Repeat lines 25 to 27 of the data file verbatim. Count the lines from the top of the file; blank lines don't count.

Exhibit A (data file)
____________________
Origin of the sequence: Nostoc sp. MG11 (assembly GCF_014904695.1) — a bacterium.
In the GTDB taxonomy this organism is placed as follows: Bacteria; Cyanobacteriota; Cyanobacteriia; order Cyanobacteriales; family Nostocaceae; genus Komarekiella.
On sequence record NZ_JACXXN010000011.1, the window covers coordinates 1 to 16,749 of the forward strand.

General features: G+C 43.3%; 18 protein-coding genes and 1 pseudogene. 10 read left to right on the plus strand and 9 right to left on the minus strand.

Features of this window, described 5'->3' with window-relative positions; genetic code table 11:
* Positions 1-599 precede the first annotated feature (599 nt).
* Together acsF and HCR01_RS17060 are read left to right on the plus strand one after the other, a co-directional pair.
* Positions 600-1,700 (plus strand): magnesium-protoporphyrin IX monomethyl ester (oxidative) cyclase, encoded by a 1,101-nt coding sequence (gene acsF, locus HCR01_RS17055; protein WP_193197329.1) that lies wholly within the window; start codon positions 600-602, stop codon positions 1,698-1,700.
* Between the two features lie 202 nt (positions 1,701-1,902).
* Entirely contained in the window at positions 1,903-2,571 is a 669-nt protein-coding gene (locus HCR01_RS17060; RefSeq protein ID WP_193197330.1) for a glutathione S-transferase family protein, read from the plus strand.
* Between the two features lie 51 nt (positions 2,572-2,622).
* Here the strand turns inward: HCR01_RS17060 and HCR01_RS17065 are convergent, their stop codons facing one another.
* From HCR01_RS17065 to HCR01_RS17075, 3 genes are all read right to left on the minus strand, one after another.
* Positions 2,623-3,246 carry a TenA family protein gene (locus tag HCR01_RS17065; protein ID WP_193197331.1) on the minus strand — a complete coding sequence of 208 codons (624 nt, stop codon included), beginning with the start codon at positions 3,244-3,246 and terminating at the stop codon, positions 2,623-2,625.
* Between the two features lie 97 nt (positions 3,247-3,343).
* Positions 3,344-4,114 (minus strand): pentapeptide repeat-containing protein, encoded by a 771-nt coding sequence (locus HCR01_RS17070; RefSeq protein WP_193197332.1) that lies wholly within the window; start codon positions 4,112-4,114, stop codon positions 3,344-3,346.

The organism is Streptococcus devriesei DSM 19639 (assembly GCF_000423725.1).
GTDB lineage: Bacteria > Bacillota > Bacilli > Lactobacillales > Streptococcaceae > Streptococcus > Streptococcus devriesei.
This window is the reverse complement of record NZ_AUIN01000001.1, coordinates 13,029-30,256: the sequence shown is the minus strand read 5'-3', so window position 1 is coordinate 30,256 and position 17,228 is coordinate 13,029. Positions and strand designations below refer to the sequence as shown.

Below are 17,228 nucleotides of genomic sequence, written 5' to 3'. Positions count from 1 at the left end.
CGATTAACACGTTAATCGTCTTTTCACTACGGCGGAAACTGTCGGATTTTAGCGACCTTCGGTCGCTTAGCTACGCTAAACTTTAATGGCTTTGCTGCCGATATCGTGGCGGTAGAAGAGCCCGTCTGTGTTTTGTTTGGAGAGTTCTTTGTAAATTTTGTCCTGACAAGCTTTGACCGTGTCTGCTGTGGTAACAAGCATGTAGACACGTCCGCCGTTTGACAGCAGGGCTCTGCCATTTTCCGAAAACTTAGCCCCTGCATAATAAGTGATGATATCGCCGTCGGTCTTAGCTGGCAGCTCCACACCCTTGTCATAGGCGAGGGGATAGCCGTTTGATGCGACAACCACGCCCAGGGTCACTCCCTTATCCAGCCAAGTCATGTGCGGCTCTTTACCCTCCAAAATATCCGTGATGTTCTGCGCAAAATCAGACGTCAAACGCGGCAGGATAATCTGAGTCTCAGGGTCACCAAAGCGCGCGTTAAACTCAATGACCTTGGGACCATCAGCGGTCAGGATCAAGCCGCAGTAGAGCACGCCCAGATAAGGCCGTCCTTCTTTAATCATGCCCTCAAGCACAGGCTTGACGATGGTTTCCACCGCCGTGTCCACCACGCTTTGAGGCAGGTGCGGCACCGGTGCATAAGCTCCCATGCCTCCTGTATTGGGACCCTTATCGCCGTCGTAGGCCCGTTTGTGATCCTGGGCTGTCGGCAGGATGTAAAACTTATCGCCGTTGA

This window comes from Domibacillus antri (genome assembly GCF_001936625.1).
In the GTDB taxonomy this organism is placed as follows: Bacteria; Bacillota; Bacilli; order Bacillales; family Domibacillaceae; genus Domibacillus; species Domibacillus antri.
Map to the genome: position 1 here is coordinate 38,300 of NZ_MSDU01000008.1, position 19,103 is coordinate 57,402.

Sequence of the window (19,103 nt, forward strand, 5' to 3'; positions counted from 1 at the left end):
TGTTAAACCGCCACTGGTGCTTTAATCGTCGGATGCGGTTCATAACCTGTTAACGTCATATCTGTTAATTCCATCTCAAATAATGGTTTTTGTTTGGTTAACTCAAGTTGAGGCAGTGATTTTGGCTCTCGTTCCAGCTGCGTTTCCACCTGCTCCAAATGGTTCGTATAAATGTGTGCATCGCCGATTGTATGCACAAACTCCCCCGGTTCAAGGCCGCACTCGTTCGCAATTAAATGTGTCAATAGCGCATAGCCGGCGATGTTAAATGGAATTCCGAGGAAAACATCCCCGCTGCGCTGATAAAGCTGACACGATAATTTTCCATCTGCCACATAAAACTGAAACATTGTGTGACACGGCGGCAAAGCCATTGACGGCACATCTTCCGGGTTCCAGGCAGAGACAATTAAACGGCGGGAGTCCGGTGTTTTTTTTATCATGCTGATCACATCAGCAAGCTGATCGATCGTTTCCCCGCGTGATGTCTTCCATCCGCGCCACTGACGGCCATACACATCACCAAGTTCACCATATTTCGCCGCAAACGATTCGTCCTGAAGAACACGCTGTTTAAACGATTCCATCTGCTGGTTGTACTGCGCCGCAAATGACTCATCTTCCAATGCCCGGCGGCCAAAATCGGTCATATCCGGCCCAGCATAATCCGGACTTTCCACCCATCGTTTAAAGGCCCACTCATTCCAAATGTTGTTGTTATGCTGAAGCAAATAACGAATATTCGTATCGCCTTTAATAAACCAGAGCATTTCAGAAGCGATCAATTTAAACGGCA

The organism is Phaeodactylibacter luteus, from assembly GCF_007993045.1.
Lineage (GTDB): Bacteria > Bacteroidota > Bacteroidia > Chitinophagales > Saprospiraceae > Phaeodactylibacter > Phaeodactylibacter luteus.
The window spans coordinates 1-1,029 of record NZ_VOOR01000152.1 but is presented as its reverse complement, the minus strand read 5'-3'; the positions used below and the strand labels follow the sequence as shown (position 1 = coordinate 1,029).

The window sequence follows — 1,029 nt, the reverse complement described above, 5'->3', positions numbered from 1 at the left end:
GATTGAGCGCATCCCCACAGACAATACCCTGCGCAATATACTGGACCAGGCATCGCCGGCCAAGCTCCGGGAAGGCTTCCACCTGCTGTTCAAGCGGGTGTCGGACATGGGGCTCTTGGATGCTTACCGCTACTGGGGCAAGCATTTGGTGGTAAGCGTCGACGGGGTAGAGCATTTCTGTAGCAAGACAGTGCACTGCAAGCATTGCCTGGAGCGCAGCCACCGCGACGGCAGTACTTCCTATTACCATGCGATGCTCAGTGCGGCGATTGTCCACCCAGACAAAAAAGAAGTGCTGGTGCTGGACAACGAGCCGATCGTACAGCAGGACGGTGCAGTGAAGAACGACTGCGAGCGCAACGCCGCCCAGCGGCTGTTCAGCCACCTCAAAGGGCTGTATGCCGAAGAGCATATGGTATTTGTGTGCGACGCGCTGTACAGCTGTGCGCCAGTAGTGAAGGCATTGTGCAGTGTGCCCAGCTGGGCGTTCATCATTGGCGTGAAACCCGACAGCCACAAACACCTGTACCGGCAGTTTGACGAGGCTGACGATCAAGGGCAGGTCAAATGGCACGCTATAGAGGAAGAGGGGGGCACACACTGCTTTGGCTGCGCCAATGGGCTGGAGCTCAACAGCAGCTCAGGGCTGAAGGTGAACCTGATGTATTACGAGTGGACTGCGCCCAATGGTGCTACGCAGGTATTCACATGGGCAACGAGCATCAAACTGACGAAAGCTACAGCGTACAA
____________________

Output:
Sequence of the window (19,103 nt, forward strand, 5' to 3'; positions counted from 1 at the left end):
TGTTAAACCGCCACTGGTGCTTTAATCGTCGGATGCGGTTCATAACCTGTTAACGTCATATCTGTTAATTCCATCTCAAATAATGGTTTTTGTTTGGTTAACTCAAGTTGAGGCAGTGATTTTGGCTCTCGTTCCAGCTGCGTTTCCACCTGCTCCAAATGGTTCGTATAAATGTGTGCATCGCCGATTGTATGCACAAACTCCCCCGGTTCAAGGCCGCACTCGTTCGCAATTAAATGTGTCAATAGCGCATAGCCGGCGATGTTAAATGGAATTCCGAGGAAAACATCCCCGCTGCGCTGATAAAGCTGACACGATAATTTTCCATCTGCCACATAAAACTGAAACATTGTGTGACACGGCGGCAAAGCCATTGACGGCACATCTTCCGGGTTCCAGGCAGAGACAATTAAACGGCGGGAGTCCGGTGTTTTTTTTATCATGCTGATCACATCAGCAAGCTGATCGATCGTTTCCCCGCGTGATGTCTTCCATCCGCGCCACTGACGGCCATACACATCACCAAGTTCACCATATTTCGCCGCAAACGATTCGTCCTGAAGAACACGCTGTTTAAACGATTCCATCTGCTGGTTGTACTGCGCCGCAAATGACTCATCTTCCAATGCCCGGCGGCCAAAATCGGTCATATCCGGCCCAGCATAATCCGGACTTTCCACCCATCGTTTAAAGGCCCACTCATTCCAAATGTTGTTGTTATGCTGAAGCAAATAACGAATATTCGTATCGCCTTTAATAAACCAGAGCATTTCAGAAGCGATCAATTTAAACGGCA

The organism is Phaeodactylibacter luteus, from assembly GCF_007993045.1.